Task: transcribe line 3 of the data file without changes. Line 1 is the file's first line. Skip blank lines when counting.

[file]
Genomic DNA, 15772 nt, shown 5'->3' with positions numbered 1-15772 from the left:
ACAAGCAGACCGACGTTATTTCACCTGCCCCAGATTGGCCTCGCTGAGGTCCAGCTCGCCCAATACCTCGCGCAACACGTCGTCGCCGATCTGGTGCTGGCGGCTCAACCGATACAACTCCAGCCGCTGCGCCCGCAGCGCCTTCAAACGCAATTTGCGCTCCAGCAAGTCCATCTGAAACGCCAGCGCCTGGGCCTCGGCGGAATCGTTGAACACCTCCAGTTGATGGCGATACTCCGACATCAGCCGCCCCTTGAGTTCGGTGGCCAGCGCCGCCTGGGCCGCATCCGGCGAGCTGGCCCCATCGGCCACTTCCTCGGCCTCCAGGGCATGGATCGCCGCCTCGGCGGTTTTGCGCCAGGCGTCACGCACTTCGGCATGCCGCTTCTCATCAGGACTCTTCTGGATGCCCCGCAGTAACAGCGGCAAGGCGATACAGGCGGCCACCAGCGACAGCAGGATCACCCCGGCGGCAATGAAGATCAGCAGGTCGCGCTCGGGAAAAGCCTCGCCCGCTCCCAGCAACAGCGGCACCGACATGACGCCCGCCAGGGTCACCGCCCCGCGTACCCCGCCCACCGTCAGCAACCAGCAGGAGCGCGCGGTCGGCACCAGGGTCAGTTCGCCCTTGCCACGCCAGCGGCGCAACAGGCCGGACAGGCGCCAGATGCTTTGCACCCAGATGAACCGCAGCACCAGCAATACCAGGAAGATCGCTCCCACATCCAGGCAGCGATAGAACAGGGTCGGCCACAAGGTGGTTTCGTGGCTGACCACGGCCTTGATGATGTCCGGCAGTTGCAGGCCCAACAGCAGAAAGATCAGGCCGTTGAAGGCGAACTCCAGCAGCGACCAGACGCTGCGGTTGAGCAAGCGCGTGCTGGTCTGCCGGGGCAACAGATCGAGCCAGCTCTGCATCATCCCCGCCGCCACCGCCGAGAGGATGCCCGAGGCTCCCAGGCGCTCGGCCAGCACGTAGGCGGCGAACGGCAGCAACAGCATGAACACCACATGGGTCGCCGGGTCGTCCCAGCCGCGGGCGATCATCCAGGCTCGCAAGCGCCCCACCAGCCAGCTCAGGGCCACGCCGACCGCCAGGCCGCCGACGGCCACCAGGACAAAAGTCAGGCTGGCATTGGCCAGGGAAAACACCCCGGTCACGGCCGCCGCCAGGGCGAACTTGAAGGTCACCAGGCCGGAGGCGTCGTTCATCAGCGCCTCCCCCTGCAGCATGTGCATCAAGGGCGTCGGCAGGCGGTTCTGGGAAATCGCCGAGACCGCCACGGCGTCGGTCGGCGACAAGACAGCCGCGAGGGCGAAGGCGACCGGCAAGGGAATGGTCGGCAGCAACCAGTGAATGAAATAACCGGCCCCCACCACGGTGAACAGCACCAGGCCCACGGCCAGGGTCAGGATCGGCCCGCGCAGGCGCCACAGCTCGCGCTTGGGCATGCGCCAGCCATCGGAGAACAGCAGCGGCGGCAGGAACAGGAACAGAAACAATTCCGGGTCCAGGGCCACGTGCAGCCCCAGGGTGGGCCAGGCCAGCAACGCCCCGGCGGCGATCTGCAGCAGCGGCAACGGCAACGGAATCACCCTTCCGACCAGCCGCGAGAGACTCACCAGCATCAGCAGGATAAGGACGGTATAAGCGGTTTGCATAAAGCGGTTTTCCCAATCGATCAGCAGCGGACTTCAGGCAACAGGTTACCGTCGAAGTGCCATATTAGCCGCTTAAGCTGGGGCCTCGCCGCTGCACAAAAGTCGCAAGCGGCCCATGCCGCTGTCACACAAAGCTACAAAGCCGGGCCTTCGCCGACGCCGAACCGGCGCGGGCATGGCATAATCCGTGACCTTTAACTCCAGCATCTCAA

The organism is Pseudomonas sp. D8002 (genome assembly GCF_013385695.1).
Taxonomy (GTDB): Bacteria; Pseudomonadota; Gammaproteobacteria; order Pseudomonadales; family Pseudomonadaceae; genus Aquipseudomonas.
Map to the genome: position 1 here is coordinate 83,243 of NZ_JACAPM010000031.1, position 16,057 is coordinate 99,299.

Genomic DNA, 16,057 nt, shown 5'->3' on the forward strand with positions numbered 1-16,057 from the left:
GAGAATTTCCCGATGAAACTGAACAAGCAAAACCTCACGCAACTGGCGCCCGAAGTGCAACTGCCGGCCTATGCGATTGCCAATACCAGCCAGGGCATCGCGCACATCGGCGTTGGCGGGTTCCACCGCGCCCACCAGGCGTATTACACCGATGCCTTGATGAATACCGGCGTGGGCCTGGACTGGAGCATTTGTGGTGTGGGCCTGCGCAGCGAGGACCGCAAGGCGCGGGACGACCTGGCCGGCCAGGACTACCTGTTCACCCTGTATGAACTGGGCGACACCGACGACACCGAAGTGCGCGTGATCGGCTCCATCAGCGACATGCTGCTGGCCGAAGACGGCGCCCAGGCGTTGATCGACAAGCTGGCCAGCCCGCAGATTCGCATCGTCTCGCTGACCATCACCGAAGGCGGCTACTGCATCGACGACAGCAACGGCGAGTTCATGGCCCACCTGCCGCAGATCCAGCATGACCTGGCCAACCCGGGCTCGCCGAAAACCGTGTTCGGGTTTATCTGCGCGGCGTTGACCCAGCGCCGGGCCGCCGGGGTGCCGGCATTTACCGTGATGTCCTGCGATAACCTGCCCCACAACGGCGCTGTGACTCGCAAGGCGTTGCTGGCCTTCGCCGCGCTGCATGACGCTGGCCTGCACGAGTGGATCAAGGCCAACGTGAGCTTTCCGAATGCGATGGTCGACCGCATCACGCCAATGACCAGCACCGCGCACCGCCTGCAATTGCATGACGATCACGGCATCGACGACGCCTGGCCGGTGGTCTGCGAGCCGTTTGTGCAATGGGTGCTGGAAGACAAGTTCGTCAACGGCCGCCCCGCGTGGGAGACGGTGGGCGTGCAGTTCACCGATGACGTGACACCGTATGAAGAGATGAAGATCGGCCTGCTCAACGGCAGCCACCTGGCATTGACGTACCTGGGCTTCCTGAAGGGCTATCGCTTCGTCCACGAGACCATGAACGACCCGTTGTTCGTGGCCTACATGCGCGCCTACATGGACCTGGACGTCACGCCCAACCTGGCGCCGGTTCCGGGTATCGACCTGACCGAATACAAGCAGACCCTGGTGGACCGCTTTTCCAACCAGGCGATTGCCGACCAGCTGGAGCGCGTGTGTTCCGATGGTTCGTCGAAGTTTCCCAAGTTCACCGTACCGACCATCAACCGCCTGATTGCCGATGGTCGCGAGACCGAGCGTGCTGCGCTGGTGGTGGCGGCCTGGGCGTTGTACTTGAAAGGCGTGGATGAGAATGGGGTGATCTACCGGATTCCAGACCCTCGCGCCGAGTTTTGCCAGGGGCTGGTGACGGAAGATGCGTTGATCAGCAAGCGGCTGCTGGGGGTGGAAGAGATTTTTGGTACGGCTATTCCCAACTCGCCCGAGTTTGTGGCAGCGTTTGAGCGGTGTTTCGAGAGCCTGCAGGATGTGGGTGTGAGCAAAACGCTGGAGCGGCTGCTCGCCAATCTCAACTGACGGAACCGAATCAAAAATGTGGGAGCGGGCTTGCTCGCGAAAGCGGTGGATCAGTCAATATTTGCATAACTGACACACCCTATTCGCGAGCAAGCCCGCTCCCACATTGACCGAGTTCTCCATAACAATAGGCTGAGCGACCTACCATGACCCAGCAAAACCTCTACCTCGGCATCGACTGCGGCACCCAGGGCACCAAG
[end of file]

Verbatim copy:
The organism is Pseudomonas sp. D8002 (genome assembly GCF_013385695.1).